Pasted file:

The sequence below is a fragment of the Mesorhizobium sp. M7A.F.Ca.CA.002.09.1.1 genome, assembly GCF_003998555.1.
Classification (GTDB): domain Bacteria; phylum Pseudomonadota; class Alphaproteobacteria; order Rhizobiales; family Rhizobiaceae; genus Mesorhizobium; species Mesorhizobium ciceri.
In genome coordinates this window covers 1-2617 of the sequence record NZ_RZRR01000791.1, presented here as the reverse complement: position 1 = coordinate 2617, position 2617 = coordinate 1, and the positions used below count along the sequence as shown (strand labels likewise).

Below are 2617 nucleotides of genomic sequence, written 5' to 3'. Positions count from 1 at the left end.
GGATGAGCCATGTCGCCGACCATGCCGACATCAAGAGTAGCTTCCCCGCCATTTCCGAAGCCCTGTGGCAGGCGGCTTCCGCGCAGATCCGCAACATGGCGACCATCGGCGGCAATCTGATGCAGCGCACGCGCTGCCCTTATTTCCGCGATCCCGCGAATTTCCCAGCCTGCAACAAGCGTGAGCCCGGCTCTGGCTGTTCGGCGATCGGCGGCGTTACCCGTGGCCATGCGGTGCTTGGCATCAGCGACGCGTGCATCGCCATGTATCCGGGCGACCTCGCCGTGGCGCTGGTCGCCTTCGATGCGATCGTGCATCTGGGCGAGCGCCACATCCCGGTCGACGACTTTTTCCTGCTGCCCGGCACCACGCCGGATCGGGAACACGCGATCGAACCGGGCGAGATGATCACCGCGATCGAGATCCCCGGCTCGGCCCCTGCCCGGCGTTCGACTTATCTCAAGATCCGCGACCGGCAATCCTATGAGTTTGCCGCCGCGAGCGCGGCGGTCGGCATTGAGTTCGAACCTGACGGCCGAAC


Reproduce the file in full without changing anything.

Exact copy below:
The sequence below is a fragment of the Mesorhizobium sp. M7A.F.Ca.CA.002.09.1.1 genome, assembly GCF_003998555.1.
Classification (GTDB): domain Bacteria; phylum Pseudomonadota; class Alphaproteobacteria; order Rhizobiales; family Rhizobiaceae; genus Mesorhizobium; species Mesorhizobium ciceri.
In genome coordinates this window covers 1-2617 of the sequence record NZ_RZRR01000791.1, presented here as the reverse complement: position 1 = coordinate 2617, position 2617 = coordinate 1, and the positions used below count along the sequence as shown (strand labels likewise).

Below are 2617 nucleotides of genomic sequence, written 5' to 3'. Positions count from 1 at the left end.
GGATGAGCCATGTCGCCGACCATGCCGACATCAAGAGTAGCTTCCCCGCCATTTCCGAAGCCCTGTGGCAGGCGGCTTCCGCGCAGATCCGCAACATGGCGACCATCGGCGGCAATCTGATGCAGCGCACGCGCTGCCCTTATTTCCGCGATCCCGCGAATTTCCCAGCCTGCAACAAGCGTGAGCCCGGCTCTGGCTGTTCGGCGATCGGCGGCGTTACCCGTGGCCATGCGGTGCTTGGCATCAGCGACGCGTGCATCGCCATGTATCCGGGCGACCTCGCCGTGGCGCTGGTCGCCTTCGATGCGATCGTGCATCTGGGCGAGCGCCACATCCCGGTCGACGACTTTTTCCTGCTGCCCGGCACCACGCCGGATCGGGAACACGCGATCGAACCGGGCGAGATGATCACCGCGATCGAGATCCCCGGCTCGGCCCCTGCCCGGCGTTCGACTTATCTCAAGATCCGCGACCGGCAATCCTATGAGTTTGCCGCCGCGAGCGCGGCGGTCGGCATTGAGTTCGAACCTGACGGCCGAAC